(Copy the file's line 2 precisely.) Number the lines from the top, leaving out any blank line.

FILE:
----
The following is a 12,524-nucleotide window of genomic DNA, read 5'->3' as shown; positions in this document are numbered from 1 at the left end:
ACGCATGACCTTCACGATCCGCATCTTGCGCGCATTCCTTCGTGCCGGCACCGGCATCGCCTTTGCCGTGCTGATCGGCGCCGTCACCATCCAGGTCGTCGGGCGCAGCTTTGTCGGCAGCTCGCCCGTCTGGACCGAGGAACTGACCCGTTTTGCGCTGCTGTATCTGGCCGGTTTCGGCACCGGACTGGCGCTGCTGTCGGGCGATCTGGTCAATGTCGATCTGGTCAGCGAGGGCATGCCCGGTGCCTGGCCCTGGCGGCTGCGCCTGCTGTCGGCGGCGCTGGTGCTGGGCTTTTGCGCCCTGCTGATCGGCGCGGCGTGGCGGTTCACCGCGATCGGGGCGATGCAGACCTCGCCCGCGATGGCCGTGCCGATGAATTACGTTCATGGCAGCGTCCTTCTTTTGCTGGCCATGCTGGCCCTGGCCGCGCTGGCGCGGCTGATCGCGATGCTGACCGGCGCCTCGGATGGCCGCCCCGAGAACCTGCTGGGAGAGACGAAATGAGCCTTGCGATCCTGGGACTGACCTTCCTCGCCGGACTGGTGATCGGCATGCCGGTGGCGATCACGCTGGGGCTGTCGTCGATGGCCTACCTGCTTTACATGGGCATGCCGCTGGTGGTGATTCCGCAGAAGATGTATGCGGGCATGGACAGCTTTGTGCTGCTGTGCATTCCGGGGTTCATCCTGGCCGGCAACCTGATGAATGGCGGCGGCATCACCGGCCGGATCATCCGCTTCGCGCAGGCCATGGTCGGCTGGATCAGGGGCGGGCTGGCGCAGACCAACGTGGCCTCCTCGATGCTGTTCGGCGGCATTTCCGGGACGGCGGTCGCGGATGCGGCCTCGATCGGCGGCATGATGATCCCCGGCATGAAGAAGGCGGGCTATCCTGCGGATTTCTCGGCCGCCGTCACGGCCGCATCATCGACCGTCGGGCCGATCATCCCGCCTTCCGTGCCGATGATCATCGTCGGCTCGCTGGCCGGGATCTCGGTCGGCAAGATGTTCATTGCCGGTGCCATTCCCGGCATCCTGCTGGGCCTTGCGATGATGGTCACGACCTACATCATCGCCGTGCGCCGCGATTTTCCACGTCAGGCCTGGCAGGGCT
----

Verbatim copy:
ACGCATGACCTTCACGATCCGCATCTTGCGCGCATTCCTTCGTGCCGGCACCGGCATCGCCTTTGCCGTGCTGATCGGCGCCGTCACCATCCAGGTCGTCGGGCGCAGCTTTGTCGGCAGCTCGCCCGTCTGGACCGAGGAACTGACCCGTTTTGCGCTGCTGTATCTGGCCGGTTTCGGCACCGGACTGGCGCTGCTGTCGGGCGATCTGGTCAATGTCGATCTGGTCAGCGAGGGCATGCCCGGTGCCTGGCCCTGGCGGCTGCGCCTGCTGTCGGCGGCGCTGGTGCTGGGCTTTTGCGCCCTGCTGATCGGCGCGGCGTGGCGGTTCACCGCGATCGGGGCGATGCAGACCTCGCCCGCGATGGCCGTGCCGATGAATTACGTTCATGGCAGCGTCCTTCTTTTGCTGGCCATGCTGGCCCTGGCCGCGCTGGCGCGGCTGATCGCGATGCTGACCGGCGCCTCGGATGGCCGCCCCGAGAACCTGCTGGGAGAGACGAAATGAGCCTTGCGATCCTGGGACTGACCTTCCTCGCCGGACTGGTGATCGGCATGCCGGTGGCGATCACGCTGGGGCTGTCGTCGATGGCCTACCTGCTTTACATGGGCATGCCGCTGGTGGTGATTCCGCAGAAGATGTATGCGGGCATGGACAGCTTTGTGCTGCTGTGCATTCCGGGGTTCATCCTGGCCGGCAACCTGATGAATGGCGGCGGCATCACCGGCCGGATCATCCGCTTCGCGCAGGCCATGGTCGGCTGGATCAGGGGCGGGCTGGCGCAGACCAACGTGGCCTCCTCGATGCTGTTCGGCGGCATTTCCGGGACGGCGGTCGCGGATGCGGCCTCGATCGGCGGCATGATGATCCCCGGCATGAAGAAGGCGGGCTATCCTGCGGATTTCTCGGCCGCCGTCACGGCCGCATCATCGACCGTCGGGCCGATCATCCCGCCTTCCGTGCCGATGATCATCGTCGGCTCGCTGGCCGGGATCTCGGTCGGCAAGATGTTCATTGCCGGTGCCATTCCCGGCATCCTGCTGGGCCTTGCGATGATGGTCACGACCTACATCATCGCCGTGCGCCGCGATTTTCCACGTCAGGCCTGGCAGGGCT